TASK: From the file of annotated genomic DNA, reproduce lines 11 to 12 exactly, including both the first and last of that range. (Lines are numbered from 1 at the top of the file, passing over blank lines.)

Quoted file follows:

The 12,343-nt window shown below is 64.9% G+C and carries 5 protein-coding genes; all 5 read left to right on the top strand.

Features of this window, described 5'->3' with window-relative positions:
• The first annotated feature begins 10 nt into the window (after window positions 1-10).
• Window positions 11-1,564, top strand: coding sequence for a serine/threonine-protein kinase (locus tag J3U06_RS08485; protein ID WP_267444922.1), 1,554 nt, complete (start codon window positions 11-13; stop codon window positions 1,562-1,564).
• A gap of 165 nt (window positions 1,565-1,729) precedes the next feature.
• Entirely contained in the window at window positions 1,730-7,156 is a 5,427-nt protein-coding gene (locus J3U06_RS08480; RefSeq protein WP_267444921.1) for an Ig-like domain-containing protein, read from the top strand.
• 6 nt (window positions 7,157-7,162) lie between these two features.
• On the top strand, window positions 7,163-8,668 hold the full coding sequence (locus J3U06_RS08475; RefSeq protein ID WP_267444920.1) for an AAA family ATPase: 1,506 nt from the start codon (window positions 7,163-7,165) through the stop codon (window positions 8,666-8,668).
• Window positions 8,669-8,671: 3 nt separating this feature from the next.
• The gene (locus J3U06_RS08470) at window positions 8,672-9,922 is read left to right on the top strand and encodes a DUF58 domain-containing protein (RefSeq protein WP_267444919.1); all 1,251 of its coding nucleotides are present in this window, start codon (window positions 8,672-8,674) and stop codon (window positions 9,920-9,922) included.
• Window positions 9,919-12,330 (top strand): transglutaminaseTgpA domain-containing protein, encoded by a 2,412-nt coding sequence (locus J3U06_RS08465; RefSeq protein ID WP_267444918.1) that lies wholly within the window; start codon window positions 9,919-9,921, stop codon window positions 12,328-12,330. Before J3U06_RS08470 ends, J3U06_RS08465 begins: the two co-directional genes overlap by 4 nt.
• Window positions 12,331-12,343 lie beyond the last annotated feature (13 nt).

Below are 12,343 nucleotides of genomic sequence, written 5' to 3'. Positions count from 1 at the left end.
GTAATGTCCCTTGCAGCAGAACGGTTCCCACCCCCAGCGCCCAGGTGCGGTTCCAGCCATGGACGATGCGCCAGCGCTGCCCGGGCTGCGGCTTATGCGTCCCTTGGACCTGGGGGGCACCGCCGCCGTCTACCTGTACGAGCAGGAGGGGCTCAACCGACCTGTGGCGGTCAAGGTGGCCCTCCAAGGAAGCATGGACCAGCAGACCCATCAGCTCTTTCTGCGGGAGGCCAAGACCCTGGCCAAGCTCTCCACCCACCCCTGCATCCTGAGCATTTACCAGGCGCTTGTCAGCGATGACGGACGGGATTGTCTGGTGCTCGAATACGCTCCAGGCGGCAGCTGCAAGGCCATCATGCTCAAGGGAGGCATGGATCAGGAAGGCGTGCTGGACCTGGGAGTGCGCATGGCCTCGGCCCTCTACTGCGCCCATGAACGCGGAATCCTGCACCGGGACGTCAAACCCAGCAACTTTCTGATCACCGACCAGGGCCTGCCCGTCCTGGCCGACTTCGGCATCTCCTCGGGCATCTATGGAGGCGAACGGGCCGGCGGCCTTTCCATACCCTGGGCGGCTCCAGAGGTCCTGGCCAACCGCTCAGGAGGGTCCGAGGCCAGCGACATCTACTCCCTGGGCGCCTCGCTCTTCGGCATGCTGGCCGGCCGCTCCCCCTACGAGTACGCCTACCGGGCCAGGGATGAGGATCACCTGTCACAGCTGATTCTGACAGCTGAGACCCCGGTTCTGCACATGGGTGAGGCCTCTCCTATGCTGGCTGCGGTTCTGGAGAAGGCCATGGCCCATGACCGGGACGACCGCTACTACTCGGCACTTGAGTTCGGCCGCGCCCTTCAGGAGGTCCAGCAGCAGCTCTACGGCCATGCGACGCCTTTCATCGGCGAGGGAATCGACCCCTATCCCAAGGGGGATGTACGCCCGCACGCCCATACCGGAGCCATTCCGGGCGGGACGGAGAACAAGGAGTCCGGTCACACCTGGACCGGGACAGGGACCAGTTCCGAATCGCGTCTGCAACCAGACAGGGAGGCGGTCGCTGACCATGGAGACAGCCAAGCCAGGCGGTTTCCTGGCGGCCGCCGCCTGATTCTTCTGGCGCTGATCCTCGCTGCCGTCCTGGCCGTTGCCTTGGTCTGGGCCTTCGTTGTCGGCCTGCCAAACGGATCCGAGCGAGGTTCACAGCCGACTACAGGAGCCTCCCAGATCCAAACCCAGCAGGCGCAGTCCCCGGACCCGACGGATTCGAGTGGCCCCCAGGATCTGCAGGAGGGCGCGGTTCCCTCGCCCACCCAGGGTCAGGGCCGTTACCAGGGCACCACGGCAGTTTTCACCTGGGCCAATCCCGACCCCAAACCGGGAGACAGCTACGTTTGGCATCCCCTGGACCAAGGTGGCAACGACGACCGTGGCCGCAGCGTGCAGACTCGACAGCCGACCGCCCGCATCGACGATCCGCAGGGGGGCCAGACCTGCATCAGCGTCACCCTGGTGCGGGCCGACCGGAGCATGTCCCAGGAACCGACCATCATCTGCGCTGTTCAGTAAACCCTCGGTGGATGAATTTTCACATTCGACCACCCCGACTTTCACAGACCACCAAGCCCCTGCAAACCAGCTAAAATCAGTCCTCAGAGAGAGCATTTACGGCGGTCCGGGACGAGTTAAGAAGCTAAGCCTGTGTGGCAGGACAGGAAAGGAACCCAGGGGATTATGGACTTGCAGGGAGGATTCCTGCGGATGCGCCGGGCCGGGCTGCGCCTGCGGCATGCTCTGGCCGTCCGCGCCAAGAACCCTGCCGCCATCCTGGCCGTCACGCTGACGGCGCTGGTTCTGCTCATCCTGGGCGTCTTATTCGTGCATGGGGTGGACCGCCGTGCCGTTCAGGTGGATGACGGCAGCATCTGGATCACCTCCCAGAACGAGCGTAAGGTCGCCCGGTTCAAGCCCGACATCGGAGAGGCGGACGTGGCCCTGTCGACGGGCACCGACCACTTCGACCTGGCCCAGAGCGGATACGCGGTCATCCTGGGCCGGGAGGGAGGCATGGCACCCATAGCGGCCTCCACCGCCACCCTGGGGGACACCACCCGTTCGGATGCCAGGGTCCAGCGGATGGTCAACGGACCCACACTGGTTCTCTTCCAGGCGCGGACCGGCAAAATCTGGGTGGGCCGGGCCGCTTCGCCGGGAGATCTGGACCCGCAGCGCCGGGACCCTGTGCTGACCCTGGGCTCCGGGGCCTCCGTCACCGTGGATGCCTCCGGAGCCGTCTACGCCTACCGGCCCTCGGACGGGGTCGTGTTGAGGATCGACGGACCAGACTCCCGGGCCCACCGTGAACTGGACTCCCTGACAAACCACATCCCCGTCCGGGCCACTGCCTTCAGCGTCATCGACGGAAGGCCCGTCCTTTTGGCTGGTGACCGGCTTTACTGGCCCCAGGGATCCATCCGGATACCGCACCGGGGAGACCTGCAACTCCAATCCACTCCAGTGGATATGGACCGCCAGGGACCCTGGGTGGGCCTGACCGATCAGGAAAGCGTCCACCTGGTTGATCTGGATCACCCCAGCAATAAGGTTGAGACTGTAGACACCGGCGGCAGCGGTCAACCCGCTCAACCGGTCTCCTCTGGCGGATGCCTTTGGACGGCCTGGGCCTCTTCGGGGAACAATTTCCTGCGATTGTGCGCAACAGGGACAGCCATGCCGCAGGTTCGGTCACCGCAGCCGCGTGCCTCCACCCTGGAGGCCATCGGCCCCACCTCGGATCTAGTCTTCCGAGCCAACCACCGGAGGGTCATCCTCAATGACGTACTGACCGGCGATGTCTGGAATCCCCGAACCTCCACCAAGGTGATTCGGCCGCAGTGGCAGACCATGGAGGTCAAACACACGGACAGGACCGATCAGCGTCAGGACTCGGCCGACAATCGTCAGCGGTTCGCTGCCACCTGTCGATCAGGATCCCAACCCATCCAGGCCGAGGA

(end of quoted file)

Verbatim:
• Window positions 9,919-12,330 (top strand): transglutaminaseTgpA domain-containing protein, encoded by a 2,412-nt coding sequence (locus J3U06_RS08465; RefSeq protein ID WP_267444918.1) that lies wholly within the window; start codon window positions 9,919-9,921, stop codon window positions 12,328-12,330. Before J3U06_RS08470 ends, J3U06_RS08465 begins: the two co-directional genes overlap by 4 nt.
• Window positions 12,331-12,343 lie beyond the last annotated feature (13 nt).